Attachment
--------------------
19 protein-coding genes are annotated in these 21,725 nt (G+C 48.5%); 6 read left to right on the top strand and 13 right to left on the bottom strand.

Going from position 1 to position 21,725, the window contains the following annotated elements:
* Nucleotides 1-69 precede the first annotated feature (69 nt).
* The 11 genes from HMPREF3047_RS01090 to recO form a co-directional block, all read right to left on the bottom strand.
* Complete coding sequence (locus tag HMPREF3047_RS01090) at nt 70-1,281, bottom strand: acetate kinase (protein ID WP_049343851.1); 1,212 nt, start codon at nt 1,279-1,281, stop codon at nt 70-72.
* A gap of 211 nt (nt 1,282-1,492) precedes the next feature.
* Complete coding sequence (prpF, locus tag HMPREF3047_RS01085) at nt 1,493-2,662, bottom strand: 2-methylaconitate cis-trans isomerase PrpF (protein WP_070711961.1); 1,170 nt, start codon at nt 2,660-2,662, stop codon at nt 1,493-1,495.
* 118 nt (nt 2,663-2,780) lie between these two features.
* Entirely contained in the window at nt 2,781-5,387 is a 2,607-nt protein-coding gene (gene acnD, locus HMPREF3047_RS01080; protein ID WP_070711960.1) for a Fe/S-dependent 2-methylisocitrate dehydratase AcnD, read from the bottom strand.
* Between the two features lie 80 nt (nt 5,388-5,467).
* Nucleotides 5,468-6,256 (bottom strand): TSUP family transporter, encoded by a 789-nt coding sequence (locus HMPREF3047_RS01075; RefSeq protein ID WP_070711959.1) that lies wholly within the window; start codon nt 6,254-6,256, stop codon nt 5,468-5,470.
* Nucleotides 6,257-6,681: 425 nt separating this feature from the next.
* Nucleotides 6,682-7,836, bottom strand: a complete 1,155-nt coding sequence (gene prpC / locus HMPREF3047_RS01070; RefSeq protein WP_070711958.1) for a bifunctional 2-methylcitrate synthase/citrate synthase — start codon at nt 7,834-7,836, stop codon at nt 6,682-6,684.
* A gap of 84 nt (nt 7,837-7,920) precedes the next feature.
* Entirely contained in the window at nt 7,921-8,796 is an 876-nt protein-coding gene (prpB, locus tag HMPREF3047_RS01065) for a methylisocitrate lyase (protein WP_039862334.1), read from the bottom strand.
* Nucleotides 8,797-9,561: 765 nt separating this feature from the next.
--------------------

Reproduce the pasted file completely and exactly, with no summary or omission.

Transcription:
19 protein-coding genes are annotated in these 21,725 nt (G+C 48.5%); 6 read left to right on the top strand and 13 right to left on the bottom strand.

Going from position 1 to position 21,725, the window contains the following annotated elements:
* Nucleotides 1-69 precede the first annotated feature (69 nt).
* The 11 genes from HMPREF3047_RS01090 to recO form a co-directional block, all read right to left on the bottom strand.
* Complete coding sequence (locus tag HMPREF3047_RS01090) at nt 70-1,281, bottom strand: acetate kinase (protein ID WP_049343851.1); 1,212 nt, start codon at nt 1,279-1,281, stop codon at nt 70-72.
* A gap of 211 nt (nt 1,282-1,492) precedes the next feature.
* Complete coding sequence (prpF, locus tag HMPREF3047_RS01085) at nt 1,493-2,662, bottom strand: 2-methylaconitate cis-trans isomerase PrpF (protein WP_070711961.1); 1,170 nt, start codon at nt 2,660-2,662, stop codon at nt 1,493-1,495.
* 118 nt (nt 2,663-2,780) lie between these two features.
* Entirely contained in the window at nt 2,781-5,387 is a 2,607-nt protein-coding gene (gene acnD, locus HMPREF3047_RS01080; protein ID WP_070711960.1) for a Fe/S-dependent 2-methylisocitrate dehydratase AcnD, read from the bottom strand.
* Between the two features lie 80 nt (nt 5,388-5,467).
* Nucleotides 5,468-6,256 (bottom strand): TSUP family transporter, encoded by a 789-nt coding sequence (locus HMPREF3047_RS01075; RefSeq protein ID WP_070711959.1) that lies wholly within the window; start codon nt 6,254-6,256, stop codon nt 5,468-5,470.
* Nucleotides 6,257-6,681: 425 nt separating this feature from the next.
* Nucleotides 6,682-7,836, bottom strand: a complete 1,155-nt coding sequence (gene prpC / locus HMPREF3047_RS01070; RefSeq protein WP_070711958.1) for a bifunctional 2-methylcitrate synthase/citrate synthase — start codon at nt 7,834-7,836, stop codon at nt 6,682-6,684.
* A gap of 84 nt (nt 7,837-7,920) precedes the next feature.
* Entirely contained in the window at nt 7,921-8,796 is an 876-nt protein-coding gene (prpB, locus tag HMPREF3047_RS01065) for a methylisocitrate lyase (protein WP_039862334.1), read from the bottom strand.
* Nucleotides 8,797-9,561: 765 nt separating this feature from the next.